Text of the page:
In Melissa Rinehart's excellent article “A Gnawing Concern” (May 15), we learned in the past few months that Wellspring on Wheels, Wellspring's mobile food pantry, has experienced a 535% increase in demand. In a survey earlier this month of 5,000 Allen County residents, 44% reported that they could make it only one or two weeks without a paycheck, and 65% were concerned about finding and purchasing food. Certainly, this crisis has increased our awareness of how many of our neighbors are “just getting by.”
Food insecurity is not news; 2016 data show that 22% of Allen County households were at risk and classified as Asset Limited, Income Constrained & Employed (ALICE). A 2017 Feeding America report identified 49,000 people in Allen County (13% of our neighbors) as food-insecure and estimated a cost of $24 million to meet that need.
While it is heartening to see our community rally to meet the current crisis, the reality is that for every meal contributed locally, federal government programs provide six.
As a former bureaucrat, I am in awe of how quickly our government has responded to this crisis. The USDA Food and Nutrition Service announced recently that it has approved over 2,800 changes across its 15 nutrition assistance programs. These adaptations include allowing Indiana SNAP (food stamp) recipients (more than 308,000 households) to use benefits for online food purchases, and providing an automatic pandemic EBT benefit of $319.20 for each child who qualifies for subsidized school meals (over 600,000 students).
I am hopeful that this spirit of accommodation can be maintained to reduce barriers and increase benefit levels for our neighbors in need; however, it is not going to happen without some encouragement.
It is therefore necessary to advocate at the federal level, on behalf of families in crisis, for increased poverty and nutrition assistance programs. Bread for the World has been a strong advocate for national and international hunger relief for 38 years.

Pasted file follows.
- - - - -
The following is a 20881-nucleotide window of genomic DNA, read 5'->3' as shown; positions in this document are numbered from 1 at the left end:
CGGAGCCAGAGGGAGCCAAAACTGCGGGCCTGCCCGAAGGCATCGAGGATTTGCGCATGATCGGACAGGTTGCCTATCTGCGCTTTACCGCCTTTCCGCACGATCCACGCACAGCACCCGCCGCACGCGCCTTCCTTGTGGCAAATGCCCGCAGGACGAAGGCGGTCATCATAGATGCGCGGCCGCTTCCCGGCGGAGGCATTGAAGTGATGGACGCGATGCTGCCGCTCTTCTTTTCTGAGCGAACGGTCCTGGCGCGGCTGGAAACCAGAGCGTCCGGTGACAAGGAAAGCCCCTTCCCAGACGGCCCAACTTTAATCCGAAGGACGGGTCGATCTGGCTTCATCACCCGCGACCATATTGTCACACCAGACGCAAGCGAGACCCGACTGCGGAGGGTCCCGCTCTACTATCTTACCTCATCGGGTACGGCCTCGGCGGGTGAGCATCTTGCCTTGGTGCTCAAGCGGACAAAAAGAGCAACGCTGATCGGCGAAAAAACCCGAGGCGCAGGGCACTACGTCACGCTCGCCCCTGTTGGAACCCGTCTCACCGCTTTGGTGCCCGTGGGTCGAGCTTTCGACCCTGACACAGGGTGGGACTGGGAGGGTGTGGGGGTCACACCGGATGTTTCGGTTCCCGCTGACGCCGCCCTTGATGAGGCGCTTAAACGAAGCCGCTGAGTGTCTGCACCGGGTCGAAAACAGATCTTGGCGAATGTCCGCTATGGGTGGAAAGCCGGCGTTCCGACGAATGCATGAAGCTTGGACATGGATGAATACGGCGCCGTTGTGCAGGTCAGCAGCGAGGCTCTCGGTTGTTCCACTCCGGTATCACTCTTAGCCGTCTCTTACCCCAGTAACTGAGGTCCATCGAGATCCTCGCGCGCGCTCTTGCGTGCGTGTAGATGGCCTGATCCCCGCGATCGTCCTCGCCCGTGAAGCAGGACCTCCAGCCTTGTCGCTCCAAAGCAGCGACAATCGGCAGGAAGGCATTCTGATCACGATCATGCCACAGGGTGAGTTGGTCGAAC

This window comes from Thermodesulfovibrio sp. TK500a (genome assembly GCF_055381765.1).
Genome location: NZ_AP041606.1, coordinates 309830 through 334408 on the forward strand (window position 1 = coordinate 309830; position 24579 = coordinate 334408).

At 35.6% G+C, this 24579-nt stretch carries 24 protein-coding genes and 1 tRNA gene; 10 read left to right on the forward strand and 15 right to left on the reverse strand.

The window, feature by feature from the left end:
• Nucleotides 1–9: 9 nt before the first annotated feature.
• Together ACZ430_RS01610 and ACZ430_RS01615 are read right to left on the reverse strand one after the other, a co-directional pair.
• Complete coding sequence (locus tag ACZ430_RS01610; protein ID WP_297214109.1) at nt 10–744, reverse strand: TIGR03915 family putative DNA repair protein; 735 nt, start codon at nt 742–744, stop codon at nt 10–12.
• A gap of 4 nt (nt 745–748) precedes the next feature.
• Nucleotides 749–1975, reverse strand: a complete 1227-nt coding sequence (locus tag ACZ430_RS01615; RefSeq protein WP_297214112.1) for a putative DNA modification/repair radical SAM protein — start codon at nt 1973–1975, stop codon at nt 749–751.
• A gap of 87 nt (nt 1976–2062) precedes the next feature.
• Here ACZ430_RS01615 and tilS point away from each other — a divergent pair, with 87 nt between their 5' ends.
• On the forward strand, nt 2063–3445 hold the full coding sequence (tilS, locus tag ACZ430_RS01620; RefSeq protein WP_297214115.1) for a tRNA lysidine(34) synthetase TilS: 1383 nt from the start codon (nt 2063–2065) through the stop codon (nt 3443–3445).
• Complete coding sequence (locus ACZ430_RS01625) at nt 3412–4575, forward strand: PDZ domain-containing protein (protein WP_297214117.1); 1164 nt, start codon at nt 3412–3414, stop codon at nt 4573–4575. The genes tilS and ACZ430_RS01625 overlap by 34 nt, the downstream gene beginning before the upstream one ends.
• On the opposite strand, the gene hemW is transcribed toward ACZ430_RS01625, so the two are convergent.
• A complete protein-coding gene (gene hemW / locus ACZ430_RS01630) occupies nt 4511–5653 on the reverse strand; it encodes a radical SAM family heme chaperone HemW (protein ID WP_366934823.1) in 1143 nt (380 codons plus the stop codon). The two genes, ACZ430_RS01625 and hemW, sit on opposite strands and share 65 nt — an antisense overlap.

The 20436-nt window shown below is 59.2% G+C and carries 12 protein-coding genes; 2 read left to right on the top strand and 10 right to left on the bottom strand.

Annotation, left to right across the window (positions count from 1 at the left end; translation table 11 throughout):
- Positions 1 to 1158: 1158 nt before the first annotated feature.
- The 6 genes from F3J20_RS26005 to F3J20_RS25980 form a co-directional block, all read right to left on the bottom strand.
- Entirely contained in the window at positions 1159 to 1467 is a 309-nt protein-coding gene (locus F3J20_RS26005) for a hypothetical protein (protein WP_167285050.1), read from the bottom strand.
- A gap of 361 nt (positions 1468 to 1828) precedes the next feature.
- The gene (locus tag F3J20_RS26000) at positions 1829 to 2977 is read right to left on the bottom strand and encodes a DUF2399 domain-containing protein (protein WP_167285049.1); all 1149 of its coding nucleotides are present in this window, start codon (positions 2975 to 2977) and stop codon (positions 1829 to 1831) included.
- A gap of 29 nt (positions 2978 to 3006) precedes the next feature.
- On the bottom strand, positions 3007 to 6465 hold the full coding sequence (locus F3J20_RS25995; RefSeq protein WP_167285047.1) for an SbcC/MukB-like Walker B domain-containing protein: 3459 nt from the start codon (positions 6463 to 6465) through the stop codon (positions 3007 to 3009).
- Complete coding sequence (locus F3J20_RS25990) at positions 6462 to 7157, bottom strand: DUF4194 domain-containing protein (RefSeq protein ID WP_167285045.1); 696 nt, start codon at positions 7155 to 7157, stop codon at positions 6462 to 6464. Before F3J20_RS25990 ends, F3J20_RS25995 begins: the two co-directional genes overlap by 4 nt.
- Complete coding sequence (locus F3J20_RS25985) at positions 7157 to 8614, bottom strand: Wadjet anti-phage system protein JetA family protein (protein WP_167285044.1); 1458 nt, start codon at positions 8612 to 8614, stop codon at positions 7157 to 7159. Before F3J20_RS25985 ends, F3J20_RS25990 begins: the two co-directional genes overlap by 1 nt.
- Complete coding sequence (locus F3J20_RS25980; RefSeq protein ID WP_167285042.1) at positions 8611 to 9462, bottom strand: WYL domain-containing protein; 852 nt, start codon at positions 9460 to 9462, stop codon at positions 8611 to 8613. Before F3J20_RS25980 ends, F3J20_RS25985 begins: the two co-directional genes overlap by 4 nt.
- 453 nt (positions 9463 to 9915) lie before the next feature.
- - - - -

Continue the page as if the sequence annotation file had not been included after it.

One advocacy strategy is their annual Offering of Letters, in which thousands of handwritten letters are delivered to legislators in Washington, D.C., each June. Traditionally, letter writing is a group activity during church fellowship and home gatherings; this year it will be virtual. This adaptation provides everyone the flexibility to write, email or call their elected officials from the comfort of their home.
I encourage you to join me in this effort. Please go to www.breadindiana.org for an Offering of Letters tool kit, which provides talking points on current legislation (Senate Bill 1918, the Hunger Free Summer for Kids Act, and international nutrition assistance) and contact information for your congressional delegation.
Once you have made your personal contact (by mail, email or phone), encourage others to join you. My goal is for 100 constituents from Allen County to contact Sens. Todd Young and Mike Braun and Rep. Jim Banks by the end of May, in advance of the virtual Bread for the World Advocacy Summit on June 9. The statewide goal is 4,000 letters or contacts.
Call me at 260-740-7168 for additional information and to include your contacts in my tally. It is time for Bread to rise.
Betsy Kachmar, a Fort Wayne resident, is a volunteer for Bread for the World.